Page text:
Release Date: December 6, 2000
BUFFALO, N.Y. -- University at Buffalo chemists have found that nitric oxide, a common air pollutant and one of the components of acid rain, is highly reactive with ethanol, potentially making the chemical an even more insidious pollutant than has been thought.
The UB team also found that the reactive site between a nitric oxide cation (a positively charged atom) and an alcohol will vary greatly depending on the extent of solvation, that is, how many solvent molecules surround the reactants, a fundamental finding that will help chemists better tailor chemical reactions in the lab.
The research is scheduled for publication in today's issue of the Journal of the American Chemical Society (Vol. 122, Issue 48, pp. 11887-11892).
Two years ago, the UB team was the first to discover that reactions occurring between nitric oxide and methanol within gas-phase clusters probably are creating harmful pollutants in the upper atmosphere.
"This new research shows that there also is a class of aerosol reactions occurring between nitric oxide and ethanol," said James F. Garvey, Ph.D., professor of chemistry at the University at Buffalo, and co-author on the paper with Dong Nam Shin and Robert L. DeLeon, also of the Department of Chemistry in the UB College of Arts and Sciences.
The findings indicate that because nitric oxide is reactive with the broad range of alcohols, it potentially is more potent than scientists had believed previously.
"It turns out nitric oxide is insidious because it engages in more than simple bimolecular reactions. It has its own unique chemistry inside of gas-phase clusters," said Garvey, "and that may be something environmental regulators will need to take into account."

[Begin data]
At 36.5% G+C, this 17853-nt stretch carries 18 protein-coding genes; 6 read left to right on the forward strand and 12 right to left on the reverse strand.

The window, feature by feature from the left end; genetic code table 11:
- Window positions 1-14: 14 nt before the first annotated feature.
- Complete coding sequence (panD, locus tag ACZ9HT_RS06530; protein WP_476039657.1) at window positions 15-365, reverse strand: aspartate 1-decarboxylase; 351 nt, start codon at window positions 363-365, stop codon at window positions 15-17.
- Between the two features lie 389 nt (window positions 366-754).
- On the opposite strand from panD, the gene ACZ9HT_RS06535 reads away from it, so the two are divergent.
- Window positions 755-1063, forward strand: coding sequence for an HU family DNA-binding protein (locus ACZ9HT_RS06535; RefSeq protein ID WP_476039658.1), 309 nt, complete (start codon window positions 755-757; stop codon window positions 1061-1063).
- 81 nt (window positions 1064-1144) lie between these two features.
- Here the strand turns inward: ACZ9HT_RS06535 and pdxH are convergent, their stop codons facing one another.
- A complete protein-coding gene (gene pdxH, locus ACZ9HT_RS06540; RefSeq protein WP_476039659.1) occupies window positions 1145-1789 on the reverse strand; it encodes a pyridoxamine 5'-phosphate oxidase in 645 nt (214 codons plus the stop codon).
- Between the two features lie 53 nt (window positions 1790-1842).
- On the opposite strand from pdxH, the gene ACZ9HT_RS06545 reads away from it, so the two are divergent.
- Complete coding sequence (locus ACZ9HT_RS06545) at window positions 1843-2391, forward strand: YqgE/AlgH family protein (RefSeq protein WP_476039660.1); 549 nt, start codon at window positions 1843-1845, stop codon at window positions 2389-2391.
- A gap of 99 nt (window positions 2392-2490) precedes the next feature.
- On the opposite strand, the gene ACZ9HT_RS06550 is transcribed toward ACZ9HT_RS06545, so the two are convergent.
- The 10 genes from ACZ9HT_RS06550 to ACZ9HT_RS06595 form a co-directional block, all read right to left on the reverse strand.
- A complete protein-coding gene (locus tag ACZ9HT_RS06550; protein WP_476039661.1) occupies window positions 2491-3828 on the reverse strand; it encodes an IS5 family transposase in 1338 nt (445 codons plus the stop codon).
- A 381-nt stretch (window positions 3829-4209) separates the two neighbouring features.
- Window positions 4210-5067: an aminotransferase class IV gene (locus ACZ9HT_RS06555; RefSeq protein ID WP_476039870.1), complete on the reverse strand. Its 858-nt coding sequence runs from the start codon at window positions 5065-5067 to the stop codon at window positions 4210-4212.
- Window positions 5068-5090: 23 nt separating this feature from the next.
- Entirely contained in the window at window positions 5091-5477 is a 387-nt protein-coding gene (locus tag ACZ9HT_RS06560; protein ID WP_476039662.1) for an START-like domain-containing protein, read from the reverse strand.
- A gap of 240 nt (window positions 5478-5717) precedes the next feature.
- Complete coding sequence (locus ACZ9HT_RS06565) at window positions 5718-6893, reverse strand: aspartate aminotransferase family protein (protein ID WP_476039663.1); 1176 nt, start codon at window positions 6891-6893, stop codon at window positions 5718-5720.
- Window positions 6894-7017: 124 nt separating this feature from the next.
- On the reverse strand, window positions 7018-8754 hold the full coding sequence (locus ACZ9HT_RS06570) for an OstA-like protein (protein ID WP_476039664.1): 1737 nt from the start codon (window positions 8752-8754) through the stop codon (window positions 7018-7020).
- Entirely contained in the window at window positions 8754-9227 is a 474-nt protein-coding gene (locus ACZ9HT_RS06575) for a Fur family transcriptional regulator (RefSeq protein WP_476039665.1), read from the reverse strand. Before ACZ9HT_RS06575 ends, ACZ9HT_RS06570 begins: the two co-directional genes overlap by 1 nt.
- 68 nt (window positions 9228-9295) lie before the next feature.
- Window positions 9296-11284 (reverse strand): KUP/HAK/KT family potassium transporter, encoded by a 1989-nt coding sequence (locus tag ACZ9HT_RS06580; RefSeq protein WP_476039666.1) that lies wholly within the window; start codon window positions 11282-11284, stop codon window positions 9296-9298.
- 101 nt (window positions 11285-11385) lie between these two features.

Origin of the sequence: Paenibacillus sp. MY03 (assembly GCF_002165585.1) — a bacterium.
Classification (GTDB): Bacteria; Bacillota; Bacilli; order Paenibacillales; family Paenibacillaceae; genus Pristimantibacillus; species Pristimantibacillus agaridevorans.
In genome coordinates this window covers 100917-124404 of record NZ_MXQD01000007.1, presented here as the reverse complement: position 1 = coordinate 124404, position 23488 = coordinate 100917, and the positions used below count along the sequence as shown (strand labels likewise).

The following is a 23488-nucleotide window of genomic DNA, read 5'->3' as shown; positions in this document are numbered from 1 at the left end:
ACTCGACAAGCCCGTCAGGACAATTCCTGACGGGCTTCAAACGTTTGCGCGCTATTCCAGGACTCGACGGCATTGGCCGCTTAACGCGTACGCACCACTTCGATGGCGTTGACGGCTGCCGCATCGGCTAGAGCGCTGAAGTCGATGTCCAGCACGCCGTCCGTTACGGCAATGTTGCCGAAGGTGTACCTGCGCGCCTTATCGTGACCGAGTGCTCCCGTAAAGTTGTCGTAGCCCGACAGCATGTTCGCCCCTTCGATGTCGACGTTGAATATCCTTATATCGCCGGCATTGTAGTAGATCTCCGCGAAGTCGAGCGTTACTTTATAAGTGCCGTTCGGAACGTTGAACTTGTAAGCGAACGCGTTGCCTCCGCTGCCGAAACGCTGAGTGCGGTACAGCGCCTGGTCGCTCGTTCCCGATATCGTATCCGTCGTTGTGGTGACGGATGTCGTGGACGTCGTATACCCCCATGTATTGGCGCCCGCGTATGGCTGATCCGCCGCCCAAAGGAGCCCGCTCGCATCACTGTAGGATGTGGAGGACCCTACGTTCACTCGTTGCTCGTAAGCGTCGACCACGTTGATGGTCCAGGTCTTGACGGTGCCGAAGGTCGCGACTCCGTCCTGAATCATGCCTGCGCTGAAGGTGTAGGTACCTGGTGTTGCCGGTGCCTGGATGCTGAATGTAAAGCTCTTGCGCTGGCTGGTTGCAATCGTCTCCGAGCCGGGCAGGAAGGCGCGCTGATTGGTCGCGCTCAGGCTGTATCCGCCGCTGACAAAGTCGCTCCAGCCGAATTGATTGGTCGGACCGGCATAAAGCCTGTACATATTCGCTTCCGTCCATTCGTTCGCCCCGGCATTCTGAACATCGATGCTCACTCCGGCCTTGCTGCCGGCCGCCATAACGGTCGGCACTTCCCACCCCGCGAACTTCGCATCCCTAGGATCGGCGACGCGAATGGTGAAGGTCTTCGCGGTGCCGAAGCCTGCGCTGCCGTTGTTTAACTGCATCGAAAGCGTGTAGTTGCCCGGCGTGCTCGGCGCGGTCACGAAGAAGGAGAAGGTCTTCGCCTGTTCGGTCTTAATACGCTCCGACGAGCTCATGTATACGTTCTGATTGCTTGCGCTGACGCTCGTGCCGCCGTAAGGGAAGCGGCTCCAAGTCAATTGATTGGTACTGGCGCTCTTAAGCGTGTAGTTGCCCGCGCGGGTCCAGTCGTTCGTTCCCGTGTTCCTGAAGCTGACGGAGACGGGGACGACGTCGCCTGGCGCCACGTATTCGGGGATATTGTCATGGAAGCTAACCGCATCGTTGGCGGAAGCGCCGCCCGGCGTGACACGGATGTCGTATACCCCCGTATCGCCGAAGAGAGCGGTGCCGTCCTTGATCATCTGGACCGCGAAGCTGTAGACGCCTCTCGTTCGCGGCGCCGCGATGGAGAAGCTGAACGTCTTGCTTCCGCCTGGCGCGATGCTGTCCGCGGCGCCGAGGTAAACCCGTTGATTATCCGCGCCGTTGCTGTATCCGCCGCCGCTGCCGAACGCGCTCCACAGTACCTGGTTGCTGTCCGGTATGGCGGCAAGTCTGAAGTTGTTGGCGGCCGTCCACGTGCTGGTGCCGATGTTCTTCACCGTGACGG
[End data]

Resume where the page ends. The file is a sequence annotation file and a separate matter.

He noted that the UB studies may provide a new direction for atmospheric field studies, where scientists identify and test pollutants in the upper atmosphere.
Garvey explained that in the upper atmosphere, pollutants are generated when the nitric oxide/ethanol clusters react with sunlight. In the laboratory, the UB team used laser light to generate mixed gas-phase clusters of nitric oxide/ethanol and used mass spectrometry to confirm that photochemical reactions were occurring.
In fundamental terms, the findings also provide chemists with added insight into how solvation can affect the course of a chemical reaction.
"Chemists want to be able to control where the chemistry occurs," explained Garvey. "These results provide us with a new way to do just that. It turns out that subtle changes in the solvent 'cage' around the reactants bring about huge changes in how and where the reaction occurs. As the number of solvent molecules increases, we saw a direct change in where the reaction was occurring on the ethanol."
The team was able to observe this by performing a labeling experiment in which they replaced some of the hydrogens on ethanol with a different form of hydrogen, known as deuterium, allowing them to closely follow the course of the reaction.
The research was funded by the National Science Foundation.
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